Virgin Blue doesn’t think software is so Cute

Dirty play, or the hint of it, is enough reason for Australia’s budget airline Virgin Blue’s refusal to bow to Sydney Airport’s demand it uses its IT infrastructure.

The newly-purchased Sydney Airports Corporation Limited (SACL) and the no-frills airline are thrashing out solutions to a dispute concerning access to the 18-gate, former Ansett domestic terminal. At the center of the row is Sydney Airport’s insistence that Virgin Blue uses its Common User Terminal Emulation (Cute) IT network.

Virgin Blue uses Hewlett-Packard Co.’s Open Skies product, and has been, along with defunct carrier Impulse Airlines, using the system within the airport’s express terminal.

Nick Brant, head of IT for Virgin Blue, said: “We are not opposed to Cute, but what we don’t like is that we’ve been told we must use it. We don’t know much about it, (or whether) we can get it to work (with our system).”

“If we integrated Cute with Open Skies, we don’t know how it would fit with our processes and procedures. We don’t know how easy the integration would be as there is no test bed that we are aware of.”

Brant said Virgin Blue had been trying to contact Sydney Airport about the technical integration issues, but “they have not come back to us.”

He said Virgin Blue was also concerned about Cute’s security, because other airlines would be accessing the same system.

“What would be the log-on procedure? We don’t know how it would be maintained and what exposure we will have to security issues. (We don’t know whether) other airlines will be able to see our guest information.”

While Qantas and Ansett used their own infrastructure within the domestic terminal, since the demise of Ansett and the purchase of the terminal by Sydney Airport, this practice has come under review.

Michael del Vecchio, project engineer for Sydney Airport, said: “SACL is looking to replicate its existing SIT (Sydney International Terminal) systems into the domestic area.”

He said the company was looking at the existing infrastructure and “how it fits into our corporate goals.”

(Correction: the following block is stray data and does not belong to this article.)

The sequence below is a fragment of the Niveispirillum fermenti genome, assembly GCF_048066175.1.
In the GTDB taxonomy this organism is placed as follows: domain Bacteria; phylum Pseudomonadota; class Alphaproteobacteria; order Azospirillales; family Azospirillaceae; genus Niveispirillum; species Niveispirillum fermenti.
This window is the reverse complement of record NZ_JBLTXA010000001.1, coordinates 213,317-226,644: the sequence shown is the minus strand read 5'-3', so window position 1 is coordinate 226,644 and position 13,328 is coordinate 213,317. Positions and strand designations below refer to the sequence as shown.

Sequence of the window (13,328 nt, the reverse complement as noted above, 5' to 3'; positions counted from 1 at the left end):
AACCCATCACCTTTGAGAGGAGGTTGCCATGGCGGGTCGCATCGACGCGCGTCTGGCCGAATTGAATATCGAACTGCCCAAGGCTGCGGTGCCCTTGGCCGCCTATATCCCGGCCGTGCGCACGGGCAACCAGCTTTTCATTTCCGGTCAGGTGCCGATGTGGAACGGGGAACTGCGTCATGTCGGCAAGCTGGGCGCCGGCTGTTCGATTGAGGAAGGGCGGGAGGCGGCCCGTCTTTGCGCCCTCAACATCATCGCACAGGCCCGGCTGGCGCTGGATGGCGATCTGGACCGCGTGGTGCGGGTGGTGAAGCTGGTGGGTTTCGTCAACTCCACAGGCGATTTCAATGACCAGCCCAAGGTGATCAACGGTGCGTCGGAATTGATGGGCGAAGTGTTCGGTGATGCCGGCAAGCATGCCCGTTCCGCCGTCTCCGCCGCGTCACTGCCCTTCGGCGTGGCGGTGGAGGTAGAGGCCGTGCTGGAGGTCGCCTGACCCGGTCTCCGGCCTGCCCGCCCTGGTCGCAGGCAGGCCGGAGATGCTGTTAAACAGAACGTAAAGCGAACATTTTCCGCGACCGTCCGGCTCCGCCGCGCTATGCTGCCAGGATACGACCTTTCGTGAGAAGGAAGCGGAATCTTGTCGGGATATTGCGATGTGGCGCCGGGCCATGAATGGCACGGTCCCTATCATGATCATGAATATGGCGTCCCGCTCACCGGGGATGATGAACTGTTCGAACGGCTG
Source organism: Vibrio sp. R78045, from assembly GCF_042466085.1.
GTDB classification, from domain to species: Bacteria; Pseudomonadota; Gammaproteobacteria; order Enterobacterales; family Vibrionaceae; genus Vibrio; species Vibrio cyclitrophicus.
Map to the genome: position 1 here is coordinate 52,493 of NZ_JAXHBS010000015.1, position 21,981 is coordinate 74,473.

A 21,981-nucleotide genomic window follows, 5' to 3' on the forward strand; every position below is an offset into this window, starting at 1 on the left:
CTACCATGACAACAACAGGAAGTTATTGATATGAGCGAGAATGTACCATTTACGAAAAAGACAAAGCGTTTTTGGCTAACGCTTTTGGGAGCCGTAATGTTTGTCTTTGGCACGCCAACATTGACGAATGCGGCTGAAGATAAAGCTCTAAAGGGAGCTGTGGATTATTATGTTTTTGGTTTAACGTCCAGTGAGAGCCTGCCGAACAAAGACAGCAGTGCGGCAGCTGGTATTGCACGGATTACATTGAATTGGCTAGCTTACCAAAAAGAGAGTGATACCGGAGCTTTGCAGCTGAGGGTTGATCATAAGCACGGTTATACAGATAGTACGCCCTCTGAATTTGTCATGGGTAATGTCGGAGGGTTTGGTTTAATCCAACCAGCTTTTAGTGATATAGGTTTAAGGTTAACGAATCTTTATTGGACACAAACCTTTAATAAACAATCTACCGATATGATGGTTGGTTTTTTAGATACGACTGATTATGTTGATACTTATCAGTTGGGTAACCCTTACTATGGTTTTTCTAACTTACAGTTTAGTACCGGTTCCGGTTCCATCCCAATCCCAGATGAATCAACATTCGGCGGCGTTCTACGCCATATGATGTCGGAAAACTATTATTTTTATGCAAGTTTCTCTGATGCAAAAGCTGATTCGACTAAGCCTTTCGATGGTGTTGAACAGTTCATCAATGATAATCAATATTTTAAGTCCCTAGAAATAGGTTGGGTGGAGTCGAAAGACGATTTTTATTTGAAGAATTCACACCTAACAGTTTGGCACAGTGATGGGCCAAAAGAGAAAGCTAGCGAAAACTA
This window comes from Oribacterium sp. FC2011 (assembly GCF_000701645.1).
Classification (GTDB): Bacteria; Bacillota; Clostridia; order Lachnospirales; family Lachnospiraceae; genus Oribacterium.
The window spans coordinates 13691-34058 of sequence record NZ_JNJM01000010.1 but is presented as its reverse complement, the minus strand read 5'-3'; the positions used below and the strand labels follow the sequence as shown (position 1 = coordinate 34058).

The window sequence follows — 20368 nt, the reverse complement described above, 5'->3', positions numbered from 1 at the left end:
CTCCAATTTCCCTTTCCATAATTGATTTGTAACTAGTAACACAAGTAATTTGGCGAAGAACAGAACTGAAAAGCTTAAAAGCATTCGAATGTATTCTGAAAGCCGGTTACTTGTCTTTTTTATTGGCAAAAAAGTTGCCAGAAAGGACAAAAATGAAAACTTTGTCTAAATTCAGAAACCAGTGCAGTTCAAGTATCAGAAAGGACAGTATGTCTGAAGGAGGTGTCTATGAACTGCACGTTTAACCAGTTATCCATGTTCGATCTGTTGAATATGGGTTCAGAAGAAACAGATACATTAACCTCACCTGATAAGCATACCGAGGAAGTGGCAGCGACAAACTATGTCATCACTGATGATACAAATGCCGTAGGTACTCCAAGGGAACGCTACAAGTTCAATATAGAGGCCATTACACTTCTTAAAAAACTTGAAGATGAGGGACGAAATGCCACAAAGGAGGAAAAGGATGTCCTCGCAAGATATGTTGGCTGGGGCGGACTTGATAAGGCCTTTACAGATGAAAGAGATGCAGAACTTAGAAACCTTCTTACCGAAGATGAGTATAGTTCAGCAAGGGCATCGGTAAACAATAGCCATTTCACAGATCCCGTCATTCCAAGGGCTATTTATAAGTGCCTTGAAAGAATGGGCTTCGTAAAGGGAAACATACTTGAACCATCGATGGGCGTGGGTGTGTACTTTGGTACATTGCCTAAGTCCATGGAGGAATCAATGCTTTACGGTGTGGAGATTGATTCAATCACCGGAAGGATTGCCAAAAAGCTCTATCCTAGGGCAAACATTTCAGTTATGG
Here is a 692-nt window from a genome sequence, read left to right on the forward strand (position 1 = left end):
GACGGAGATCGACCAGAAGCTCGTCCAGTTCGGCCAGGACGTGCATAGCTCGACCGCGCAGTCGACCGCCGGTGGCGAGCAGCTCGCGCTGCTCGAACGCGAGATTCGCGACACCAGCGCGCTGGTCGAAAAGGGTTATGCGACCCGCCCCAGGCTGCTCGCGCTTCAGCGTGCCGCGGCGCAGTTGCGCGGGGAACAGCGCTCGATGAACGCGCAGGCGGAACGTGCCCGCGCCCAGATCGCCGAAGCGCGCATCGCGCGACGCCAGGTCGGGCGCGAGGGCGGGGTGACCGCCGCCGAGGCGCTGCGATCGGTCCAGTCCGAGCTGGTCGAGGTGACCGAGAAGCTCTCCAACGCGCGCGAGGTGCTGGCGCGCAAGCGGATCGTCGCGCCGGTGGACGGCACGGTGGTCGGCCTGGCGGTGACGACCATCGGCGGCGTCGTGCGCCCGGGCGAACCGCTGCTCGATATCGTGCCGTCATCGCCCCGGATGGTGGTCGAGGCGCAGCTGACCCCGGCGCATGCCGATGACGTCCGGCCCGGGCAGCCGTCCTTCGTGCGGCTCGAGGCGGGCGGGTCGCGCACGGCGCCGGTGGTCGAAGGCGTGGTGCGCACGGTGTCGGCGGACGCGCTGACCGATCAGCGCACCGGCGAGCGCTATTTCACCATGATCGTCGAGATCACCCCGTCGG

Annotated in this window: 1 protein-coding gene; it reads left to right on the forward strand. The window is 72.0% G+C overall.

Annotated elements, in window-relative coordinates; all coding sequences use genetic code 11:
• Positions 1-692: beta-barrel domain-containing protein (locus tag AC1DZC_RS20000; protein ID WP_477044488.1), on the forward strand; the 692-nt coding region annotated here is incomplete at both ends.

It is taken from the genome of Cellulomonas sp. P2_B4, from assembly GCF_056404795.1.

“Because we will be responsible for maintaining that. So we are trying to roll out our existing systems over there or maybe tailor the existing systems that are there.”

Del Vecchio said the airport was not yet sure which way IT would go on the matter, as it is “still in a process of development.”

A spokesperson for Australiawide Airlines, new owner of former Ansett regional subsidiaries, Hazelton Airlines and Kendall Airlines, which is also in discussions with Sydney Airport for terminal slots, said it had not been involved in any discussions about using Cute.

“We are reviewing whether to use Hazelton’s system or Kendall’s system or another third system. We are looking at our needs.”

A spokesperson for national airline Qantas said using Cute within its domestic terminal would not be an issue as its Qube (Qantas Universal Business Environment) system “can work” with the system. “It is compatible with our broader systems.”

Virgin Blue’s Brant said Cute is a “great system” suited to international airlines, but not so great for domestic carriers. “Cute is the common way of accessing information within international terminals.”

Brant said as most traditional carriers have a “piecemeal integration” with their phone and Internet reservation systems, using another system to relay passenger information to other international terminals around the world was not a problem.

“However, we have a fully integrated system. We have one database that connects with most CRSs (central reservation systems). Our customers’ check-in and departure information comes from the same database and this saves us costs.”

Brant said while there are some Open Skies’ carriers overseas using Cute, “they are not very happy with it.”